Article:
The type of surgical repair depends on the type of tear. A "partial thickness" tear, or incomplete tear, may only require debridement, or removal of damaged tissue. A "full thickness" tear extends fully through the tendon, though it may only involve part of the tendon; it can be repaired using side-to-side sutures. The most common rotator cuff injury results in the tendon being pulled from its bony insertion termed a complete tear; this requires the tendon to be repaired directly back to the bone. Surgical repair can be open, with a large incision providing direct access to the injury, or arthroscopic, with 2 small incisions for passage of a camera (arthroscope) and tools for repairing any damage.

Clinical Significance

Assessment: Hornblower’s sign

Hornblower’s sign can be used to assess the teres minor for injury, particularly a tear. The patient’s arm should be placed to 90 degrees in the scapular plane with the elbow flexed to 90 degrees. The patient will then externally rotate against resistance, trying to make a “field goal” sign. The test is positive if the patient cannot externally rotate the shoulder, indicating teres minor pathology.[8][9][10]

Quadrangular Space Syndrome

Quadrangular space syndrome produces excessive or chronic compression on structures that pass through the quadrangular space, including the axillary nerve and posterior humeral circumflex artery. The syndrome can be caused by overuse of the arm, particularly in overhead activity, or traumatic injury, like a shoulder dislocation. The teres minor is innervated by the axillary nerve and supplied, in part, by the posterior humeral circumflex artery. Therefore, quadrangular space syndrome can result in selective atrophy of the teres minor, vague shoulder pain, and paresthesia.


The rotator cuff muscle tendons, including the teres minor tendon, can be inflamed or irritated in a process called tendinitis. In general, tendinitis is usually an exertional injury caused by repetitive use; rotator cuff tendinitis is caused by repetitive use of the arm, often in overhead activities. The patient will present with pain or clicking when raising the arm above the head. Treatment is conservative, including rest, ice, and anti-inflammatory medications. Stretching and strengthening exercises help to reduce the load through the tendon. Cortisone injections can be used for refractory pain.  

Shoulder Impingement Syndrome

Shoulder impingement syndrome is defined as compression or impingement of the rotator cuff tendons, including the teres minor, by the overhanging bone of the scapula called the acromion. Impingement is caused by narrowing of the space between the acromion and the rotator cuff, often due to repeated, overhead activity of the arm that inflames the rotator cuff tendons. Patients can present with shoulder pain, particularly when trying to lift an arm overhead or in conjunction with shoulder weakness. Treatment is conservative, including rest, ice, and anti-inflammatory medications. Physical therapy can help to rebuild strength and range of motion in the shoulder.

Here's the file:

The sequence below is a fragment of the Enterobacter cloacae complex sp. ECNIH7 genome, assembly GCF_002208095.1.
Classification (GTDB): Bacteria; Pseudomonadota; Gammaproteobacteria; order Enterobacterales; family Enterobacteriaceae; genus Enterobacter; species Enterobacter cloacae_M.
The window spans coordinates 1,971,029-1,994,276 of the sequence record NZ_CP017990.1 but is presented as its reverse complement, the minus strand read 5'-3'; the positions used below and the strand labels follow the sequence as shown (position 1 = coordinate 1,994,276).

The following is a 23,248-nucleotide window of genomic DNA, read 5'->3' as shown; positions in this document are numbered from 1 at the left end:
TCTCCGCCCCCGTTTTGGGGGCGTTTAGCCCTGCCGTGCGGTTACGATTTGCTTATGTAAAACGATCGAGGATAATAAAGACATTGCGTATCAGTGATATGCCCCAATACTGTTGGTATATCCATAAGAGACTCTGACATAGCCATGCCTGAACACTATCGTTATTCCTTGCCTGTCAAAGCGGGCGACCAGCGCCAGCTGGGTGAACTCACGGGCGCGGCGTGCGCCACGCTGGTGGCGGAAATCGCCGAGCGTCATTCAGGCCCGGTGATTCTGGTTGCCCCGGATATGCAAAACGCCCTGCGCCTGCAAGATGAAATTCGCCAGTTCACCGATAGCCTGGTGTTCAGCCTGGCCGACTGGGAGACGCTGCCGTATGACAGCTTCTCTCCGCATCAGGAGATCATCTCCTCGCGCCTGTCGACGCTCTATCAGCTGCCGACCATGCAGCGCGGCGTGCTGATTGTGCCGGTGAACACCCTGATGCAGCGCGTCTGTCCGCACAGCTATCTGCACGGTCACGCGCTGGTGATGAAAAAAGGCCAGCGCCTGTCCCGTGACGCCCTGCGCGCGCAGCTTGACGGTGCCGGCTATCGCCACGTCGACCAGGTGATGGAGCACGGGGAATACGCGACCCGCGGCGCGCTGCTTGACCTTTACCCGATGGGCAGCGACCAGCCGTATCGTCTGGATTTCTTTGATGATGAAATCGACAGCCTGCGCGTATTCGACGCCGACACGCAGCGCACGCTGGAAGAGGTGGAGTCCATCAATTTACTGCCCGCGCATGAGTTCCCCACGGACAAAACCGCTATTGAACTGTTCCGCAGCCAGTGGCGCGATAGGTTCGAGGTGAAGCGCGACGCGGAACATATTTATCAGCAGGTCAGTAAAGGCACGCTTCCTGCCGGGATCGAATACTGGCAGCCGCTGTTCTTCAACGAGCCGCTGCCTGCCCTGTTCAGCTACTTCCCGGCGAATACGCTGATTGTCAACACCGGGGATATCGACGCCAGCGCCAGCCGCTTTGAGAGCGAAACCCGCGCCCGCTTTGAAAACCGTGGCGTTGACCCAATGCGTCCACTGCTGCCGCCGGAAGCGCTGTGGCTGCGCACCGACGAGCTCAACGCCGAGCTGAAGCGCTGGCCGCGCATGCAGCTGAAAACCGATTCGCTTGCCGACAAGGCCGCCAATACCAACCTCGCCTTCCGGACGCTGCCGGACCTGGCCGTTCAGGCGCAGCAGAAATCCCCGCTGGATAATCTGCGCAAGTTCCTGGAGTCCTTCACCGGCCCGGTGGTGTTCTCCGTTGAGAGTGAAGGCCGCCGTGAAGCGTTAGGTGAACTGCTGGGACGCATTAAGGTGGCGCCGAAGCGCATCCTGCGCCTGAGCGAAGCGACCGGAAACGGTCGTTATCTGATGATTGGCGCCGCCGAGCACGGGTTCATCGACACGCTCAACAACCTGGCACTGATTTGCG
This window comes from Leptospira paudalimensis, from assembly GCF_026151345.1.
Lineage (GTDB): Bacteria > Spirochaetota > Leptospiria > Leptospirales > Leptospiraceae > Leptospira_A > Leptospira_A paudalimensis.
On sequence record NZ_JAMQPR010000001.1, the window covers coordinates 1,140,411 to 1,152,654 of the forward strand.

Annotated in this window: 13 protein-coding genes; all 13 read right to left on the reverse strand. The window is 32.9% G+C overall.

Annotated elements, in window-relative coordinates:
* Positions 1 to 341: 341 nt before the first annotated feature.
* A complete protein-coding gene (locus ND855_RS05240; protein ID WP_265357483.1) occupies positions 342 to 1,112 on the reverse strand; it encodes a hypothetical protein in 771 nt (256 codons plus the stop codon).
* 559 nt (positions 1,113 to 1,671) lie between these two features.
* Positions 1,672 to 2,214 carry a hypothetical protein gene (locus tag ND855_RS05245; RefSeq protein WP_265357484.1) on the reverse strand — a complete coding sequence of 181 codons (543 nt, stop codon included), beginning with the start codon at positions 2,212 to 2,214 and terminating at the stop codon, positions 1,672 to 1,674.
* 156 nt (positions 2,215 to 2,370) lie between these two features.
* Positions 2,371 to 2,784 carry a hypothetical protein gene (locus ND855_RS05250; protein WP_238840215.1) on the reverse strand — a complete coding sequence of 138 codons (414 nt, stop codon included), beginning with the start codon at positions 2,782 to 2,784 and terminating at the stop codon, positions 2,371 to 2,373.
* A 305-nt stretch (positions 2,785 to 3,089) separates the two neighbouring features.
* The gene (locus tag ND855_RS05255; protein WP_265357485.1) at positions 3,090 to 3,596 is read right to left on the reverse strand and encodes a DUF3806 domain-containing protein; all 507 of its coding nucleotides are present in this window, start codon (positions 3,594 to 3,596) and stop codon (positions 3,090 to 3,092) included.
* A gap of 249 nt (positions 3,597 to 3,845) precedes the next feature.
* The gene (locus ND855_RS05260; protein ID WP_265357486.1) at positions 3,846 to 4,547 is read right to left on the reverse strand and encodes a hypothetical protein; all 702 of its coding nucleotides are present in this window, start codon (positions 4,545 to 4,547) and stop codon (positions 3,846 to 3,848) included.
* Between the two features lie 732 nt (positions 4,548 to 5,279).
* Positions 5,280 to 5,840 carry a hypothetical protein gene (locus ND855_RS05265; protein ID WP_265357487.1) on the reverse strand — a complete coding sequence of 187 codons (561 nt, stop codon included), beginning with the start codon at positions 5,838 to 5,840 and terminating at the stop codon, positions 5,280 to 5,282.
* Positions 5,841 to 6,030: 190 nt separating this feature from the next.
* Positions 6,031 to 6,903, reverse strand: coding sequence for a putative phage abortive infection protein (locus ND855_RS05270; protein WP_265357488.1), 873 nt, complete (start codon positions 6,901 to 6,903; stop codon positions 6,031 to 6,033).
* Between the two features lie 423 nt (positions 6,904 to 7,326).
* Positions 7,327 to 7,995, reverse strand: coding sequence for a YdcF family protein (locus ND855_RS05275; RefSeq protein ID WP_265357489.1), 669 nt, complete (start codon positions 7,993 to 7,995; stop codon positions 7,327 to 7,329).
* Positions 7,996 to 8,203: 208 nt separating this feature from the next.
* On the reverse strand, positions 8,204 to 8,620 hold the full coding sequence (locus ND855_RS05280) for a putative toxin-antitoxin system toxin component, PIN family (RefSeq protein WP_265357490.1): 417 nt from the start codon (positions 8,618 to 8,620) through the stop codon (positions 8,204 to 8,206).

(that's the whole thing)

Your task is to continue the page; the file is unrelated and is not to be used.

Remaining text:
Any of the rotator cuff muscles, including the teres minor, can tear. Tears can either be acute or chronic. An acute tear usually results from falling on an outstretched arm or an attempt to lift something heavy. A chronic tear occurs over time and is usually secondary to tendinitis or shoulder impingement syndrome wearing away at the muscle. A rotator cuff tear will not heal without surgery; however, good function of the affected shoulder can often be gained non-surgically.

(Click Image to Enlarge)
Teres Major and Minor
Teres Major and Minor
Image courtesy S Bhimji MD
Article Details

Article Author

Pallavi Juneja

Article Editor:

John Hubbard


7/26/2021 10:15:06 PM



Jeno SH,Schindler GS, Anatomy, Shoulder and Upper Limb, Arm Supraspinatus Muscle 2018 Jan;     [PubMed PMID: 30725887]


Eovaldi BJ,Varacallo M, Anatomy, Shoulder and Upper Limb, Shoulder Muscles 2018 Jan;     [PubMed PMID: 30521257]


Javed O,Ashmyan R, Anatomy, Shoulder and Upper Limb, Muscles 2018 Jan;     [PubMed PMID: 29494017]


Di Benedetto P,Beltrame A,Cicuto C,Battistella C,Gisonni R,Cainero V,Causero A, Rotator cuff tears reparability index based on pre-operative MRI: our experience. Acta bio-medica : Atenei Parmensis. 2019 Jan 10;     [PubMed PMID: 30714997]


Krishnan SG, Editorial Commentary: Don't Be Superficial in Life or When It Comes to Delaminated Rotator Cuff Tear Repair. Arthroscopy : the journal of arthroscopic     [PubMed PMID: 30712613]


Karjalainen TV,Jain NB,Page CM,Lähdeoja TA,Johnston RV,Salamh P,Kavaja L,Ardern CL,Agarwal A,Vandvik PO,Buchbinder R, Subacromial decompression surgery for rotator cuff disease. The Cochrane database of systematic reviews. 2019 Jan 17;     [PubMed PMID: 30707445]


Witney-Lagen C,Mazis G,Bruguera J,Atoun E,Sforza G,Levy O, Do elderly patients gain as much benefit from arthroscopic rotator cuff repair as their younger peers? Journal of shoulder and elbow surgery. 2019 Jan 28;     [PubMed PMID: 30704915]


D'Ambrosi R,Ragone V,Comaschi G,Usuelli FG,Ursino N, Retears and complication rates after arthroscopic rotator cuff repair with scaffolds: a systematic review. Cell and tissue banking. 2019 Jan 23;     [PubMed PMID: 30673902]


Redler LH,Dennis ER, Treatment of Adhesive Capsulitis of the Shoulder. The Journal of the American Academy of Orthopaedic Surgeons. 2019 Jan 2;     [PubMed PMID: 30632986]


Dupuis F,Barrett E,Dubé MO,McCreesh KM,Lewis JS,Roy JS, Cryotherapy or gradual reloading exercises in acute presentations of rotator cuff tendinopathy: a randomised controlled trial. BMJ open sport     [PubMed PMID: 30622733]